Apparently, no one told the folks at Forbes not to mess with Philadelphia.
In an article published Monday, the mag ranked Philly No. 1 on its "America's 10 Most Toxic Cities" list, and even nicknamed us the "capital of toxicity."
Pretty harsh words, especially when their sources are as thin as a slice of prosciutto.
Forbes staffers based the list on five measurements, three drawn from Sperling's Best Places - a website that compiles data on U.S. cities but warns users not to "assume that the provided content is error-free."
Philadelphia's water-quality rating on Sperling's was what pushed the city into the No. 1 spot.
The alleged contamination of Philly water was news to the Water Department, considering that its three treatment plants received an award from the Partnership for Safe Water in 2008.
"The Philadelphia Water Department consistently produces high-quality drinking water, substantially better than the drinking-water-quality standards set by state and federal regulations," said John DiGiulio, a department spokesman.
Sperling also knocked the Philly area for its proximity to a high number of contaminated Superfund sites. The remaining factors were two air-quality measurements and a toxic-release inventory - a list of potentially dangerous chemicals released, recycled, treated or managed in the area.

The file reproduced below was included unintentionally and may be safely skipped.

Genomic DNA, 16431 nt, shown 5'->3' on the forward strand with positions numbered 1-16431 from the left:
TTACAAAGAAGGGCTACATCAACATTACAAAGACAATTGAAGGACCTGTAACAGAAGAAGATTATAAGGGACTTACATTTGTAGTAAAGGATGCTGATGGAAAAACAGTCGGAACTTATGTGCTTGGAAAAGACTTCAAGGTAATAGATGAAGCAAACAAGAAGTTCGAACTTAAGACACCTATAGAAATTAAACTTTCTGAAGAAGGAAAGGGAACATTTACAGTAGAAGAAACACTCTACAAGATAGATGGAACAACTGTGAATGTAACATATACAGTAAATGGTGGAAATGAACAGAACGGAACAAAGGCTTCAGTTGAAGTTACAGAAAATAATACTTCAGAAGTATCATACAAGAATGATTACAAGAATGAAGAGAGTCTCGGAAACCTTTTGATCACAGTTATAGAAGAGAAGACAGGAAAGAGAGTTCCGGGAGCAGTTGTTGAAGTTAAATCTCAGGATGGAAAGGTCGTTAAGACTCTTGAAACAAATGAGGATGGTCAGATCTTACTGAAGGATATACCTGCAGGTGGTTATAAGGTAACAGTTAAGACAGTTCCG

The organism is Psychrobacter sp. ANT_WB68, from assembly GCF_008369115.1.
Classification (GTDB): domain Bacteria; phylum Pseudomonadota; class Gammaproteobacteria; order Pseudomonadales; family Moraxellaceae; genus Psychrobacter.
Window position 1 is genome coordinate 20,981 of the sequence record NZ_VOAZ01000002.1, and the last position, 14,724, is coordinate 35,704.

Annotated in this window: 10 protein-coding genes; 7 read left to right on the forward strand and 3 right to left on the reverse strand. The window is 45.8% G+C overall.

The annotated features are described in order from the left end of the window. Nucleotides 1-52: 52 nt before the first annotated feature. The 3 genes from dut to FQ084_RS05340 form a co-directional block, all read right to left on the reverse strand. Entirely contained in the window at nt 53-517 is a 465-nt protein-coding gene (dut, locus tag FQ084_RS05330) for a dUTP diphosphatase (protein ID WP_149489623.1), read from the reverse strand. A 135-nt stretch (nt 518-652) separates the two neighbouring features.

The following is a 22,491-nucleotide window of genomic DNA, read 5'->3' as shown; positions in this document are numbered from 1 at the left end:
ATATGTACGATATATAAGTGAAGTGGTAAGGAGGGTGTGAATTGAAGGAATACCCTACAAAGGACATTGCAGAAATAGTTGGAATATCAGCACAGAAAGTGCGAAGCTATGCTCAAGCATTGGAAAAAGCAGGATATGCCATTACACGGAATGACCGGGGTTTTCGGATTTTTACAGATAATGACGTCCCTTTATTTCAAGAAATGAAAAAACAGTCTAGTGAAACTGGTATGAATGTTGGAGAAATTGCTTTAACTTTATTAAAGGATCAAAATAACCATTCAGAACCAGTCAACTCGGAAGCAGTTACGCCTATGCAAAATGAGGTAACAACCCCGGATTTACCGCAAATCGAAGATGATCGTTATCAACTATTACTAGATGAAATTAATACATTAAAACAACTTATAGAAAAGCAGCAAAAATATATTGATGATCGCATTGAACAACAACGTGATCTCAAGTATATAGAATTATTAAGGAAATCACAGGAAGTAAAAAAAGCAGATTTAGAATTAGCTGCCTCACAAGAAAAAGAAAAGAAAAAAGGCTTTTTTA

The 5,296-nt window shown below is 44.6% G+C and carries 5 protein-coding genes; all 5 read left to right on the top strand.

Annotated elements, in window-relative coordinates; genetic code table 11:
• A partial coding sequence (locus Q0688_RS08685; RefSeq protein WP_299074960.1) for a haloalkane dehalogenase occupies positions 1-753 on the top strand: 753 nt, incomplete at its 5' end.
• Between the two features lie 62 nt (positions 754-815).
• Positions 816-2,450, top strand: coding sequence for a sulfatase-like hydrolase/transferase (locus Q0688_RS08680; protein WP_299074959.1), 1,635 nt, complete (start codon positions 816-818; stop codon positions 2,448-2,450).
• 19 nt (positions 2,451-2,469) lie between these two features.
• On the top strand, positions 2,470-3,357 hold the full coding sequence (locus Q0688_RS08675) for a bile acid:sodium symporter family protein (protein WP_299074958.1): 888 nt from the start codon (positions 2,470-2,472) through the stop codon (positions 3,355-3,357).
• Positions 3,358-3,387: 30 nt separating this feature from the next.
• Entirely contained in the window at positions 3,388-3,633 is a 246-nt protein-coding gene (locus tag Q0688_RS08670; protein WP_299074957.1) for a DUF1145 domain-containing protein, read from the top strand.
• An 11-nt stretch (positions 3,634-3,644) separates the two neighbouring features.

Philly scored fairly well on air quality but low on the inventory, though Forbes noted that it doesn't necessarily mean that residents are exposed to chemicals.
"These kind of slap-and-dash reports that compare cities or regions based on arbitrary data are not very meaningful," said Mark McDonald, a spokesman for Mayor Nutter's office. "Philadelphia is not toxic at all."
He cited the mayor's mission to make Philly the nation's greenest city. "We are a vibrant city and region, and we're getting greener all the time."
Data in the survey reflect a vast area that also includes cities in New Jersey, Delaware and Maryland, said Morgan Brennan, the Forbes scribe who wrote the story. She urged Philly residents not to take the "toxic" title personally. "This list is not to trash these cities," Brennan said. "It is a compilation of data that was available."